New fossil finds in the Peruvian Amazon suggest South American monkeys came from Africa

Hammer Museum presents 'Apparitions: Frottages and Rubbings from 1860 to Now'

Find your way to the Bruce Museum for its latest exhibition: Maps and sea charts

Galerie Patrick Seguin announces new boxed set dedicated to Jean Prouvé's demountable houses

'Faces Now: European Portrait Photography since 1990' opens at the Centre For Fine Arts in Brussels

Tomasso Brothers to unveil an exquisite pair of portrait miniatures at TEFAF 2015

Galerie Greta Meert in Brussels opens Belgian painter Koen van den Broek's 'The Dell'

Bridgette Mayer Gallery opens an exhibition featuring the work of noted Philadelphia sculptor Dina Wind

San Jose Museum of Art presents exhibition of contemporary Indian photography

Art Wynwood announces new fair Director

Paul Storr silver will lead the Fine Furniture, Silver, Decorative Arts & Clocks Auction at Bonhams

Mystery cloaks Disney's future Magic Kingdom in China

Exhibition of works by Lukas Duwenhögger opens at Rodeo Gallery

First solo exhibition of Nil Yalter in London opens at MOT International

Survey exhibition of Ricardo Brey's work opens at M HKA in Antwerp

Exhibition at Bohun Gallery presents the work of Wilhelmina Barns-Graham

Lever Prize trophy presented to Manchester Museum in arts and business ceremony

Traces in the Dark: Deanna Bowen, Harold Mendez, and Gregory Sholette exhibit in Philadelphia

Robert Maillart and Isabelle Lartault exhibit at Kunstmuseum St. Gallen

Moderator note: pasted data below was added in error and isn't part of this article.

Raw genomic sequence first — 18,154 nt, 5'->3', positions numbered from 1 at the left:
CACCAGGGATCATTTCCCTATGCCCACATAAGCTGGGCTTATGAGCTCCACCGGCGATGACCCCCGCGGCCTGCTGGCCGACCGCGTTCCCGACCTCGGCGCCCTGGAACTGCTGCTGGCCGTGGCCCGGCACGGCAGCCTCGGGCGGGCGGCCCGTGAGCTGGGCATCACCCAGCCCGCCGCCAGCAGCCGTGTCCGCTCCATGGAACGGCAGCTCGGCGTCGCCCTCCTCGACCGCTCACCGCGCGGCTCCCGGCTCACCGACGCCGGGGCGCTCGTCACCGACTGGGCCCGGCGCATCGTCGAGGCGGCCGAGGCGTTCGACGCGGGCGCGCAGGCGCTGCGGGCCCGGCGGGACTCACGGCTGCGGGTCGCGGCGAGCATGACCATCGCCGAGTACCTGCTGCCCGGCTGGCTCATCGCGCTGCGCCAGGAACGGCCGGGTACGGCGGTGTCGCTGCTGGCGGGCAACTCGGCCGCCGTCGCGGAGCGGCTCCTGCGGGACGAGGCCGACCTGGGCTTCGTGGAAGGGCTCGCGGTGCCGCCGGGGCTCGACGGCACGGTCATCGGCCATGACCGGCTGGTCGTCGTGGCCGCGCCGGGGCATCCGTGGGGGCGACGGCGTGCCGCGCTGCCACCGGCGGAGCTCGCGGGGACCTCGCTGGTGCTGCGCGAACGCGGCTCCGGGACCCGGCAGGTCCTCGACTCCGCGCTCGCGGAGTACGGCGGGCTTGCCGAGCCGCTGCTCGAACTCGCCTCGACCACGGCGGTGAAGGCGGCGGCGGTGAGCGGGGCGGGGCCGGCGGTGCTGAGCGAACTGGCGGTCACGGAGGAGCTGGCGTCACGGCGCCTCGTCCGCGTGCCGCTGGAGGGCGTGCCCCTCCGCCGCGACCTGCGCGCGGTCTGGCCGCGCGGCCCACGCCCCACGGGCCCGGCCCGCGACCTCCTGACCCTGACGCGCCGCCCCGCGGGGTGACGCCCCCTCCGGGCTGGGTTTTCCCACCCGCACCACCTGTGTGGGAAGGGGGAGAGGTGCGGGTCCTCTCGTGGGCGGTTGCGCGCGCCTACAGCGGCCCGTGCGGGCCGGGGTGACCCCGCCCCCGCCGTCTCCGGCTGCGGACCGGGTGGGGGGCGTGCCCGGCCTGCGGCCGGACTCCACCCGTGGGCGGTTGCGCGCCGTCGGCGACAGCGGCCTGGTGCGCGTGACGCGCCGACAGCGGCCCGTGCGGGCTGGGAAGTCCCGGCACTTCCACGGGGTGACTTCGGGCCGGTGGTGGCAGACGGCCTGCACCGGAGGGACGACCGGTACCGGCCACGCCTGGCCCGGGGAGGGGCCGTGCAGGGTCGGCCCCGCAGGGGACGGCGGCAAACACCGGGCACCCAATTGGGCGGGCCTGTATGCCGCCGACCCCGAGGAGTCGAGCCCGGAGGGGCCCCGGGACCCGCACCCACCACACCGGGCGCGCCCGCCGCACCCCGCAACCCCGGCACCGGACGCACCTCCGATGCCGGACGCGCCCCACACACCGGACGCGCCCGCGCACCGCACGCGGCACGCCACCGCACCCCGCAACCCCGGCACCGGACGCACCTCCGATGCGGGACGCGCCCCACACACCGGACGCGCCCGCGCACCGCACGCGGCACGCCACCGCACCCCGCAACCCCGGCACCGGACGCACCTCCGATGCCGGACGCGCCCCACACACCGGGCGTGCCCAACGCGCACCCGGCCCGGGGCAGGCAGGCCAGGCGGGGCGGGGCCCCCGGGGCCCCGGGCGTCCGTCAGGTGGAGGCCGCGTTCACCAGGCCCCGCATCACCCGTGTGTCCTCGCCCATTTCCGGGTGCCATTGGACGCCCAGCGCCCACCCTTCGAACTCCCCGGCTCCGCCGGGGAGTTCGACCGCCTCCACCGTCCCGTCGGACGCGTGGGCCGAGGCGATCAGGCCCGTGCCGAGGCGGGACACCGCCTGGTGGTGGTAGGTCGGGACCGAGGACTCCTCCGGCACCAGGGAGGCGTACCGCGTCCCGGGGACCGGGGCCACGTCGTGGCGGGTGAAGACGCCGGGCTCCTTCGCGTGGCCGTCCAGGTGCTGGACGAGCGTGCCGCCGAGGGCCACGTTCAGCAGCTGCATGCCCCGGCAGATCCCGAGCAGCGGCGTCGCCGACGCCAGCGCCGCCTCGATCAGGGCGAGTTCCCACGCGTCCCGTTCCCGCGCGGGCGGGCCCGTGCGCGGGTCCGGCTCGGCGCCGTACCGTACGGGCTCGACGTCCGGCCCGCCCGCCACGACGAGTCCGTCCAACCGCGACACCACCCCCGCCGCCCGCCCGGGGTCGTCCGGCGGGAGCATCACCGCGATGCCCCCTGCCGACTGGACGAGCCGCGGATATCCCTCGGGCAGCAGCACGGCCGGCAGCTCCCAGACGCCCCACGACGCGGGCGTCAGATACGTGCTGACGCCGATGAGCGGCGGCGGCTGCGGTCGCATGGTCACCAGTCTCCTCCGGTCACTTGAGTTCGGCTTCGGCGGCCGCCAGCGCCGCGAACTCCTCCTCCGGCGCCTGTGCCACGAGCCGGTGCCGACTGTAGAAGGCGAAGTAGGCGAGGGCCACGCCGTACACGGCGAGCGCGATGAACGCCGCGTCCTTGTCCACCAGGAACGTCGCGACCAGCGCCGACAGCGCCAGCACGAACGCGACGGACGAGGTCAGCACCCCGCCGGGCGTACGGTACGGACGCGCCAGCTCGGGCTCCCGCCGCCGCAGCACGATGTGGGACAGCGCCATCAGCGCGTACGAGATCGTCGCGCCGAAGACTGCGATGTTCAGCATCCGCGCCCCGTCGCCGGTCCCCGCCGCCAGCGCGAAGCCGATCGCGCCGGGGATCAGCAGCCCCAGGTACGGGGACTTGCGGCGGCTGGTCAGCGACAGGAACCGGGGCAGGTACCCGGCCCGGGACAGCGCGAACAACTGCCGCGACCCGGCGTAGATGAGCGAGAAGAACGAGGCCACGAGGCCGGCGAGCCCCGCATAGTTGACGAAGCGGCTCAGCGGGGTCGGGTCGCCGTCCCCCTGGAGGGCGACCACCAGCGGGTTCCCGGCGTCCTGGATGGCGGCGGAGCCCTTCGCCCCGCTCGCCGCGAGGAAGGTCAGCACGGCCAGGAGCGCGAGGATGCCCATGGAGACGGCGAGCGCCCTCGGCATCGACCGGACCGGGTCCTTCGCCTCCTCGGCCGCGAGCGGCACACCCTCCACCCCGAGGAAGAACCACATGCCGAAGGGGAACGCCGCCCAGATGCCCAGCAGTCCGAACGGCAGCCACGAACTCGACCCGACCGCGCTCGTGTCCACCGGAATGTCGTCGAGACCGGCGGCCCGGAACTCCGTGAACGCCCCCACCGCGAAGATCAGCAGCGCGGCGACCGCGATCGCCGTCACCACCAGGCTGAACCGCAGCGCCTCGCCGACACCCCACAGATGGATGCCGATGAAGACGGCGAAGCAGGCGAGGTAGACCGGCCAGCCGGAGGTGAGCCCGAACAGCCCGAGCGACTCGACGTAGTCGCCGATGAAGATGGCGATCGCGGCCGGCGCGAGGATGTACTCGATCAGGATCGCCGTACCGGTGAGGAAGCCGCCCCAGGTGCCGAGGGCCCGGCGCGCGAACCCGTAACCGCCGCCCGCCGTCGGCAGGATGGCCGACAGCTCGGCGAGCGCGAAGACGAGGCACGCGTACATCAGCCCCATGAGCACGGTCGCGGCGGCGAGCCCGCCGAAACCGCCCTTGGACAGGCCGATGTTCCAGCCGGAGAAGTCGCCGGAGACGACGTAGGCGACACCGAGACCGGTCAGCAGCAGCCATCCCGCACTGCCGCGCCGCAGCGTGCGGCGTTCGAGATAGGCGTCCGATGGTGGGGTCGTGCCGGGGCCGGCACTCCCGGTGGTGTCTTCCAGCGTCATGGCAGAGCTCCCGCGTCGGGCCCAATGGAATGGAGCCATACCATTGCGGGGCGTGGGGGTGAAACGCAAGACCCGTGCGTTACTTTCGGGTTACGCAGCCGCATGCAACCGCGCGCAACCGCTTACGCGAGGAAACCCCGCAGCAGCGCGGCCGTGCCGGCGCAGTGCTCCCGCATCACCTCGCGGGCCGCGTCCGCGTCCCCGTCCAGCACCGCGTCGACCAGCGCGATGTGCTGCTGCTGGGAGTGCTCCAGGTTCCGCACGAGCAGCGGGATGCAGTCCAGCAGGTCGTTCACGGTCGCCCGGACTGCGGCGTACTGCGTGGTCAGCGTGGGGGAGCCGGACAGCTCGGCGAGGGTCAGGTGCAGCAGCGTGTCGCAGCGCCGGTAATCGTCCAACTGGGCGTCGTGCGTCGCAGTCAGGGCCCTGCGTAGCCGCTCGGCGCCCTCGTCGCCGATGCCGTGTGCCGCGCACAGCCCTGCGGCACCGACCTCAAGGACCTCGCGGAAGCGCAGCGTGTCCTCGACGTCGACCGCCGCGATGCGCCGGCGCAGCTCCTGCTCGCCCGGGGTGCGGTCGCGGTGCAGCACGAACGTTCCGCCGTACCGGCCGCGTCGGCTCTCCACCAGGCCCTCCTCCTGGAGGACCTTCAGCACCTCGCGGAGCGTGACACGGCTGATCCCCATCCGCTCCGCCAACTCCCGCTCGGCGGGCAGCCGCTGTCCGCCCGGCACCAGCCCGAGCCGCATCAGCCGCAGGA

Most Popular Last Seven Days



1.- Holocaust 'masterpiece' causes uproar at Venice film festival

2.- To be unveiled at Sotheby's: One of the greatest collections of Orientalist paintings ever assembled

3.- Bender Gallery features paintings by up and coming Chicago artist Michael Hedges

4.- Lévy Gorvy exhibits new and historic works by French master in his centenary year

5.- Artificial Intelligence as good as Mahler? Austrian orchestra performs symphony with twist

6.- Fascinating new exhibition explores enduring artistic bond between Scotland and Italy

7.- Exhibition explores the process of Japanese-style woodblock production

8.- Robert Frank, photographer of America's underbelly, dead at 94

9.- The truth behind the legend of patriot Paul Revere revealed in a new exhibition at New-York Historical Society

10.- Hitler bust found in cellar of French Senate



Museums, Exhibits, Artists, Milestones, Digital Art, Architecture, Photography,
Photographers, Special Photos, Special Reports, Featured Stories, Auctions, Art Fairs,
Anecdotes, Art Quiz, Education, Mythology, 3D Images, Last Week, .

 



Founder:
Ignacio Villarreal
(1941 - 2019)
Editor & Publisher: Jose Villarreal
Art Director: Juan José Sepúlveda Ramírez

Royalville Communications, Inc
produces:

ignaciovillarreal.org avemariasound.org juncodelavega.com facundocabral-elfinal.org
Founder's Site. The most varied versions
of this beautiful prayer.
Hommage
to a Mexican poet.
Hommage
       

The First Art Newspaper on the Net. The Best Versions Of Ave Maria Song Junco de la Vega Site Ignacio Villarreal Site
Tell a Friend
Dear User, please complete the form below in order to recommend the Artdaily newsletter to someone you know.
Please complete all fields marked *.
Sending Mail
Sending Successful